The performance of the Baroque opera uses a full baroque orchestra.

In addition there are three guest singers as soloists: Chelsea Shepherd (below top) as Dido; Elijah Blaisdell (below middle) as Aeneas; and Nola Richardson (below bottom) as Belinda.

Adding to the production are dance sequences, all coming together thanks to the collaboration of director David Ronis (below top in a photo by Luke Delalio) of the University Opera; Karen McShane-Hellenbrand (below middle) of the UW-Madison Dance Department; and Baroque-performance specialist conductor and UW bassoonist Marc Vallon (below bottom in a photo by James Gill).

J. S. Bach’s witty Coffee Cantata will add some mischievous fun to the program.

This work suggests that perhaps Johann Sebastian himself was a coffee enthusiast at a time when coffee was sweeping the Continent and often seen as a sinful new fad.  “Ah! How sweet coffee tastes! Lovelier than a thousand kisses, sweeter than muscatel wine! I must have my coffee….” sings Lieschen in an aria that you can hear in the YouTube video at the bottom.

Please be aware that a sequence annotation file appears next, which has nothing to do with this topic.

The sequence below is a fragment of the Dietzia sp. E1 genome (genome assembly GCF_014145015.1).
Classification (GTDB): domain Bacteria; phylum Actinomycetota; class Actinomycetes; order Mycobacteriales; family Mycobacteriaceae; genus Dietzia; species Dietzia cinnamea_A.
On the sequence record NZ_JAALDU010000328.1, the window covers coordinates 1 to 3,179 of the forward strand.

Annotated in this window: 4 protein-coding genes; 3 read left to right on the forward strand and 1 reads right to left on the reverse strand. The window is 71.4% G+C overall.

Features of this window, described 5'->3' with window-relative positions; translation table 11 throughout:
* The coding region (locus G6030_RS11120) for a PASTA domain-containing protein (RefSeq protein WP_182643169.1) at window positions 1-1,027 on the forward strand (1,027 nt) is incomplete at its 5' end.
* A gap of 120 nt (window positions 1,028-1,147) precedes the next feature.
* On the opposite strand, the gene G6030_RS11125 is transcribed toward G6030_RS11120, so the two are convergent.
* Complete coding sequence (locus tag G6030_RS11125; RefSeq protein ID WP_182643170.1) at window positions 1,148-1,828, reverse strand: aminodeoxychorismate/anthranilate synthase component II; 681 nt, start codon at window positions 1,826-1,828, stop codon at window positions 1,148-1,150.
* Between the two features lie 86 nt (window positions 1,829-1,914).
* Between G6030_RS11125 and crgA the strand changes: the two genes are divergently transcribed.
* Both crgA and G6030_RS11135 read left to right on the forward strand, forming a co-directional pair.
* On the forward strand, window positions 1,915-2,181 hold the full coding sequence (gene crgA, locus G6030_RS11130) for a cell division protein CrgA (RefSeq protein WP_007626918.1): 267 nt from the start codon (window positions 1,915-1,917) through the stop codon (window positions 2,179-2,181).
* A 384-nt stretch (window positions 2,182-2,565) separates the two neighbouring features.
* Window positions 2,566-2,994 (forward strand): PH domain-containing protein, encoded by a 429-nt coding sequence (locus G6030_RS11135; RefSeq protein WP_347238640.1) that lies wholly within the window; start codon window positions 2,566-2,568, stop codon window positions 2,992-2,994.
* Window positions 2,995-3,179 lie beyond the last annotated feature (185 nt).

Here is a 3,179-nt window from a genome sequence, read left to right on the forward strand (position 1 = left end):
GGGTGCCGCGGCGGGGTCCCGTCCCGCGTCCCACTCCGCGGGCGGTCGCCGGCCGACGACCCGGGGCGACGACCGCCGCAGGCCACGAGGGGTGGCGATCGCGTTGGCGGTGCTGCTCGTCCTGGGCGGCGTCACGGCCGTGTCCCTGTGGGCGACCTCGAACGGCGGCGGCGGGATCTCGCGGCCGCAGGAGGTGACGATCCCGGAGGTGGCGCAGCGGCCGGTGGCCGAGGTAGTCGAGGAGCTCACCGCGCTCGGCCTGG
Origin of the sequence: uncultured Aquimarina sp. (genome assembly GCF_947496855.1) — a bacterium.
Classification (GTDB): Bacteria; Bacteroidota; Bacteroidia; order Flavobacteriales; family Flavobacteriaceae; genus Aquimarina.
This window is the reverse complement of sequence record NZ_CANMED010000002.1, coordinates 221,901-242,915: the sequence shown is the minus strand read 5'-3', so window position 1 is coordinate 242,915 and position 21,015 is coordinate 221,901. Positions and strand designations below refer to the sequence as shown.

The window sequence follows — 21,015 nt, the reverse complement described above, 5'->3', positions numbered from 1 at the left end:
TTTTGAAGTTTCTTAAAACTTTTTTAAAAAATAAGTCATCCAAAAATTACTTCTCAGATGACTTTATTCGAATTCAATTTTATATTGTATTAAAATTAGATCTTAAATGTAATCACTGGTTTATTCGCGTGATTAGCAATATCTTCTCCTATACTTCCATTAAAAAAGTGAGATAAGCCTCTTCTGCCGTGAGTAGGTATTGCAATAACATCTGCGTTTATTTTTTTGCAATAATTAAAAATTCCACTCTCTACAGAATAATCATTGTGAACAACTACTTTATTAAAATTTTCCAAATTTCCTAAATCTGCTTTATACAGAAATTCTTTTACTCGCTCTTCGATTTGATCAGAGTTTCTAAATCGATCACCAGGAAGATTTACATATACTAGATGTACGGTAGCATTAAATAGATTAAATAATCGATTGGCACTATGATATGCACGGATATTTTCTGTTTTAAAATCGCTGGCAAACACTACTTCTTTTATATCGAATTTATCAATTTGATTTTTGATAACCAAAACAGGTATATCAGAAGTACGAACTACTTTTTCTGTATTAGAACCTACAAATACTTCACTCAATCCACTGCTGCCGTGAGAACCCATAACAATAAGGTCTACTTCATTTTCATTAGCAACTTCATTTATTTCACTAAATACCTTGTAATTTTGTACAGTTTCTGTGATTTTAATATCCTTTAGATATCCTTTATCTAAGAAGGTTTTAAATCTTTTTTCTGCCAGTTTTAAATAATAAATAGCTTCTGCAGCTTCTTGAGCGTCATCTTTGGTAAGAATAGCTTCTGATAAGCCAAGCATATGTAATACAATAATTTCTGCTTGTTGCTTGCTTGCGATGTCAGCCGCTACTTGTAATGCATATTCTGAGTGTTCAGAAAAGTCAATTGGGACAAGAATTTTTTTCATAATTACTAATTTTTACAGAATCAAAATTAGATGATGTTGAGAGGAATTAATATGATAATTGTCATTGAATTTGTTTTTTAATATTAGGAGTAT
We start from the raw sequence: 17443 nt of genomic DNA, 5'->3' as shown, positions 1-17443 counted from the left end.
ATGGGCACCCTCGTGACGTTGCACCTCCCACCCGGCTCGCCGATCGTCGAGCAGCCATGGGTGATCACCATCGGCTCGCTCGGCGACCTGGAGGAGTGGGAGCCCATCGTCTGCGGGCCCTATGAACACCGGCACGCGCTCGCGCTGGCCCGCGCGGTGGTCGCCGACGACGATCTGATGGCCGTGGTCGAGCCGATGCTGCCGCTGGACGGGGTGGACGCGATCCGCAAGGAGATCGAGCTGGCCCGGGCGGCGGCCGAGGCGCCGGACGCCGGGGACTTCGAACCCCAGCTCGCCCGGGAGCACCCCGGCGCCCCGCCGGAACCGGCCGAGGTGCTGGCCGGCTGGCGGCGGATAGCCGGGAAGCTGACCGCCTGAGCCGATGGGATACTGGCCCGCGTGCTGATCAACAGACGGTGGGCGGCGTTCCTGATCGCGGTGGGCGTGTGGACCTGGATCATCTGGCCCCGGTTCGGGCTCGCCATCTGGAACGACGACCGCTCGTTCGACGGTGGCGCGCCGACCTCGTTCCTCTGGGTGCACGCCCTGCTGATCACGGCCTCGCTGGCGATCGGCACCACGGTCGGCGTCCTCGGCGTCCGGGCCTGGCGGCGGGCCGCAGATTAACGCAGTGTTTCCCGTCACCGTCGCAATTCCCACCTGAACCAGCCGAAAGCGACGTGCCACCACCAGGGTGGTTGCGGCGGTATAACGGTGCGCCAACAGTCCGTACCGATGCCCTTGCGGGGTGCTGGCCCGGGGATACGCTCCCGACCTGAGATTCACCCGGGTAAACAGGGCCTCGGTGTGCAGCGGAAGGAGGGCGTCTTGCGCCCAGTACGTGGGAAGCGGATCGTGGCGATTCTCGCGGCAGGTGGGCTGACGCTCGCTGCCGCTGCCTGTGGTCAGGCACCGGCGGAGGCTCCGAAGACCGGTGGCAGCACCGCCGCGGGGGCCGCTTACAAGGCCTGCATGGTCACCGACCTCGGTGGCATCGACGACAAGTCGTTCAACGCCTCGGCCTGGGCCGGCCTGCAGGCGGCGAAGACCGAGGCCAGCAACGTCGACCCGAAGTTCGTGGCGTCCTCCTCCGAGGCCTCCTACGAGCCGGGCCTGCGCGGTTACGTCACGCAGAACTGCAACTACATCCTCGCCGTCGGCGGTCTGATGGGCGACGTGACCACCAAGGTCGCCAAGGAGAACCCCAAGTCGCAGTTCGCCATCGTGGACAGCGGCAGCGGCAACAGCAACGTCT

Bach even premiered and performed many of his works at Zimmermann’s Coffeehouse in Leipzig, which he frequented and which is depicted below in an 18th-century engraving by Georg Schreiber.

As usual, MBM artistic director Trevor Stephenson (below) will offer his insightful and entertaining commentary on these two diverse masterworks in his lecture preceding each concert.

Tickets are $38, $35 for seniors and $10 for student rush tickets at the door if the concert is not sold out.

Advance tickets are available at the Willy Street Coops East and West. More information about the production and tickets can be found at madisonbachmusicians.org